2018 Robert Hooke Lecture
Luminescent Dots for Multiplexing Cytometry and Super-Resolution Imaging
University of Technology Sydney, Australia
Distinguished Professor Dayong Jin is a former ISAC Scholar (awarded in 2007). He directs the Australian Research Council IDEAL Research Hub and Institute for Biomedical Materials & Devices (IBMD), at the University of Technology Sydney. His research has been in the physical, engineering and interdisciplinary sciences. He is a technology developer with expertise covering optics, luminescent materials, sensing, automation devices, microscopy imaging, and analytical chemistry to enable rapid detection of cells and molecules and engineering of sensors and photonics devices. Prof Jin is the winner of the Australian Museum Eureka Prize for Interdisciplinary Scientific Research in 2015, the Australian Academy of Science John Booker Medalist in 2017, and the Prime Minister’s Malcolm McIntosh Prize for Physical Scientist of the Year 2017.
Advances in super-resolution fluorescence imaging have enabled revolutionary new insight in the spatial and temporal behavior of the cell. These developments have resulted in a need for the development of robust probes to facilitate long-term tracking of single molecules and real-time super-resolution imaging of sub-cellular structures. In his lecture, Professor Jin will first showcase several new nanotechnology approaches to super-resolution imaging by leveraging optical-switching properties of new classes of luminescent nanoparticles, unlocking new modes of super-resolution microscopy with much higher photon yields than are currently available. He will then summarize his recent achievements by engineering time-resolved photonics devices and reagents to find cells earlier, quicker and with better resolution.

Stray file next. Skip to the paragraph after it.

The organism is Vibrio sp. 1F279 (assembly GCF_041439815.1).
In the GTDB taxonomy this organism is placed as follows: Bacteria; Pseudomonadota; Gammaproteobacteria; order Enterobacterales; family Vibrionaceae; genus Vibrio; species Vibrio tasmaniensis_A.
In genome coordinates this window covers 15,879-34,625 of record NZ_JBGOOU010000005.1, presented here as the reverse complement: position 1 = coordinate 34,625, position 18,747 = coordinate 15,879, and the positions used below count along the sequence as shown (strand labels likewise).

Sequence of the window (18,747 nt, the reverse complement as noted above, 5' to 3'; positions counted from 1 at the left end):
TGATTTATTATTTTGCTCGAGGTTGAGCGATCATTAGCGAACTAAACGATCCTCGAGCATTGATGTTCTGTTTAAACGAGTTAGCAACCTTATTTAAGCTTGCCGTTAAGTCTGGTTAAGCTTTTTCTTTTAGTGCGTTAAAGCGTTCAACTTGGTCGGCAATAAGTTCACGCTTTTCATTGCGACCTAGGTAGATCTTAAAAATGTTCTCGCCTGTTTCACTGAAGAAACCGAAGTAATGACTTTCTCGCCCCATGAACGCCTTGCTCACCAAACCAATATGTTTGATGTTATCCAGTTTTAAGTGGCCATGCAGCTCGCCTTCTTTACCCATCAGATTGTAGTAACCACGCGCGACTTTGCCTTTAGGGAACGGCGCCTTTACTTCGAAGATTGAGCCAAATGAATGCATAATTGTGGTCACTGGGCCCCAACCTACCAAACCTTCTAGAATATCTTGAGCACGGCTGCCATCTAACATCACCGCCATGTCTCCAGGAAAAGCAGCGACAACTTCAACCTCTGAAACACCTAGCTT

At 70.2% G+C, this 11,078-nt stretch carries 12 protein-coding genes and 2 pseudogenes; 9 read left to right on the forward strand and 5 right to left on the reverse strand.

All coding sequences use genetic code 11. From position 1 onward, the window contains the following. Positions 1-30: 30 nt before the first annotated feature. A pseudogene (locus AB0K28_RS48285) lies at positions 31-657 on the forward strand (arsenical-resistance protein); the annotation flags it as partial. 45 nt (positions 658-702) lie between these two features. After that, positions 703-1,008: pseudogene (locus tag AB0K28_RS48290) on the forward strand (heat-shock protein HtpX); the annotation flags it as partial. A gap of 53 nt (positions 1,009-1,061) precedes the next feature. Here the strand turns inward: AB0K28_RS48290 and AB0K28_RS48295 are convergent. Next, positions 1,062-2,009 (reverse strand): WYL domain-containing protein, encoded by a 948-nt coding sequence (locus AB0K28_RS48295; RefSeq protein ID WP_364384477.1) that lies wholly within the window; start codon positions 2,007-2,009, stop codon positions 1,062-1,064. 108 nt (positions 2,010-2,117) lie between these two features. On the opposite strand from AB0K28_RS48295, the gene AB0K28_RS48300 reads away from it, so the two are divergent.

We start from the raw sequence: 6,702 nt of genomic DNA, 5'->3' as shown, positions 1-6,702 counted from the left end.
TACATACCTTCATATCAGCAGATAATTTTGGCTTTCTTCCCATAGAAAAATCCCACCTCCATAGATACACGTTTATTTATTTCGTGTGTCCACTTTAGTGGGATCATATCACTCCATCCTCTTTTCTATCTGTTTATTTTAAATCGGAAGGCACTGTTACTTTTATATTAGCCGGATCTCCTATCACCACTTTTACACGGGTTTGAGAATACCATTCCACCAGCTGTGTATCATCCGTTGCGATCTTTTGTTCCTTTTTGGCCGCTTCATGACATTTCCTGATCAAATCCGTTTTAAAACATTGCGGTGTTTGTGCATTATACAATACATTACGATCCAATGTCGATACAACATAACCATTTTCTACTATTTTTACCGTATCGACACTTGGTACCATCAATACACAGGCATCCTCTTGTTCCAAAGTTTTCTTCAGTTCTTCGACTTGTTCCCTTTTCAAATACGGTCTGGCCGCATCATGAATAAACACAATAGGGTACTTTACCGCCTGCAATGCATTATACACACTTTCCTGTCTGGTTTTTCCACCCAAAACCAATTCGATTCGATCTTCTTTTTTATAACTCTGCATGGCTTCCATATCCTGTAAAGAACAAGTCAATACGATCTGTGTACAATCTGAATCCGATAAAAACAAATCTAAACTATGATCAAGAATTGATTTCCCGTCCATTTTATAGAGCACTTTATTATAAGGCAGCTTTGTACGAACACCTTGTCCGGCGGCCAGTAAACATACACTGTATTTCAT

These include the discovery of the Super Dots for single molecule detection and point-of-care diagnostics (Nature Nanotechnology 2013), demonstration of a time-domain multiplexing technology for high throughput biotechnology discoveries (Nature Photonics; Nature Communication 2014), creation of the large library of contrast agents for multi-functional bio-imaging and nanomedicine (Nature Communications 2016), invention of a low-power high contrast super resolution microscopy by achieving the highest optical resolution of 1/36 of the excitation wavelength (Nature 2017), and the new development of a microscopy technique, aimed at improving the resolution and sensitivity of nanoscale imaging, enabling the human eye to track a single molecule and inspect its behaviour inside a living cell (Light: Science & Applications 2018).